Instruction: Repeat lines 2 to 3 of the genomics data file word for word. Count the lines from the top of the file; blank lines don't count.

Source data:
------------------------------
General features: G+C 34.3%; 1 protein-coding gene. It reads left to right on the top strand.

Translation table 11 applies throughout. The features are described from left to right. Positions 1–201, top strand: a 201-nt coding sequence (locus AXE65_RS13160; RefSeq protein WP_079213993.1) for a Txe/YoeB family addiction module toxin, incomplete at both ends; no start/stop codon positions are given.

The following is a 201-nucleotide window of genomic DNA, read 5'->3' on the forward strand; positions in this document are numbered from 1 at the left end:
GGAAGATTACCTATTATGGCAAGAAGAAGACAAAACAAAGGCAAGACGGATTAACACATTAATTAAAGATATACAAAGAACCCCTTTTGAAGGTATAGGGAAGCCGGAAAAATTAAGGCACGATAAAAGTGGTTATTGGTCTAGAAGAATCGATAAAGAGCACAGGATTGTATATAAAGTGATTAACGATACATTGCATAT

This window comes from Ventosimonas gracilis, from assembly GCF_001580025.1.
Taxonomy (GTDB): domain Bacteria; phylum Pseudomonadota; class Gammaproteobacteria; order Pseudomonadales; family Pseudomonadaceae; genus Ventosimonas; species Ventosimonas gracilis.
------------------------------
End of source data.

Translation table 11 applies throughout. The features are described from left to right. Positions 1–201, top strand: a 201-nt coding sequence (locus AXE65_RS13160; RefSeq protein WP_079213993.1) for a Txe/YoeB family addiction module toxin, incomplete at both ends; no start/stop codon positions are given.

The following is a 201-nucleotide window of genomic DNA, read 5'->3' on the forward strand; positions in this document are numbered from 1 at the left end: